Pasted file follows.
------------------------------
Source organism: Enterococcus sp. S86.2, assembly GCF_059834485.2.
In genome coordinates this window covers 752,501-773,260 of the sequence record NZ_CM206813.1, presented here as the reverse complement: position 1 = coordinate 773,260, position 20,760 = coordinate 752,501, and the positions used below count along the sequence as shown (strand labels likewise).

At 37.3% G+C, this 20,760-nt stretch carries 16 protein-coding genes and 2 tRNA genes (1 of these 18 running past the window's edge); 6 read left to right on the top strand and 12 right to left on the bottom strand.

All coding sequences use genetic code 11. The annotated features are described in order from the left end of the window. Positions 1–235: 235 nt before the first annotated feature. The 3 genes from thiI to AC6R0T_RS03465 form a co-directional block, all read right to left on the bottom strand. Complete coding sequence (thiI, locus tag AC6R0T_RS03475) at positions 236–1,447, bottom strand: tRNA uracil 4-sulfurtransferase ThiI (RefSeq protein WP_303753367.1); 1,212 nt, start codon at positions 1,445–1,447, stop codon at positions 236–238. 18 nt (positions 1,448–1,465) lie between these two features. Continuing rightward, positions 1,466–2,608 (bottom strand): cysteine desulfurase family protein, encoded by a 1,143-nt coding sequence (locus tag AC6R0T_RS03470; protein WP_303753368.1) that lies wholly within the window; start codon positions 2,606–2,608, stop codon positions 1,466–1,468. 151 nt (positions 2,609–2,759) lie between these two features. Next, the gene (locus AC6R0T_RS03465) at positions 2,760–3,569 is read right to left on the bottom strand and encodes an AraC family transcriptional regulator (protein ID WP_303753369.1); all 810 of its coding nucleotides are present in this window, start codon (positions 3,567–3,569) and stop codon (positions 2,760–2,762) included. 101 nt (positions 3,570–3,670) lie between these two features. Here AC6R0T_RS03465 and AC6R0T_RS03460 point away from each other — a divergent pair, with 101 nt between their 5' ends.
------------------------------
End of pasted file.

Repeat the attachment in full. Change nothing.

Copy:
Source organism: Enterococcus sp. S86.2, assembly GCF_059834485.2.
In genome coordinates this window covers 752,501-773,260 of the sequence record NZ_CM206813.1, presented here as the reverse complement: position 1 = coordinate 773,260, position 20,760 = coordinate 752,501, and the positions used below count along the sequence as shown (strand labels likewise).

At 37.3% G+C, this 20,760-nt stretch carries 16 protein-coding genes and 2 tRNA genes (1 of these 18 running past the window's edge); 6 read left to right on the top strand and 12 right to left on the bottom strand.

All coding sequences use genetic code 11. The annotated features are described in order from the left end of the window. Positions 1–235: 235 nt before the first annotated feature. The 3 genes from thiI to AC6R0T_RS03465 form a co-directional block, all read right to left on the bottom strand. Complete coding sequence (thiI, locus tag AC6R0T_RS03475) at positions 236–1,447, bottom strand: tRNA uracil 4-sulfurtransferase ThiI (RefSeq protein WP_303753367.1); 1,212 nt, start codon at positions 1,445–1,447, stop codon at positions 236–238. 18 nt (positions 1,448–1,465) lie between these two features. Continuing rightward, positions 1,466–2,608 (bottom strand): cysteine desulfurase family protein, encoded by a 1,143-nt coding sequence (locus tag AC6R0T_RS03470; protein WP_303753368.1) that lies wholly within the window; start codon positions 2,606–2,608, stop codon positions 1,466–1,468. 151 nt (positions 2,609–2,759) lie between these two features. Next, the gene (locus AC6R0T_RS03465) at positions 2,760–3,569 is read right to left on the bottom strand and encodes an AraC family transcriptional regulator (protein ID WP_303753369.1); all 810 of its coding nucleotides are present in this window, start codon (positions 3,567–3,569) and stop codon (positions 2,760–2,762) included. 101 nt (positions 3,570–3,670) lie between these two features. Here AC6R0T_RS03465 and AC6R0T_RS03460 point away from each other — a divergent pair, with 101 nt between their 5' ends.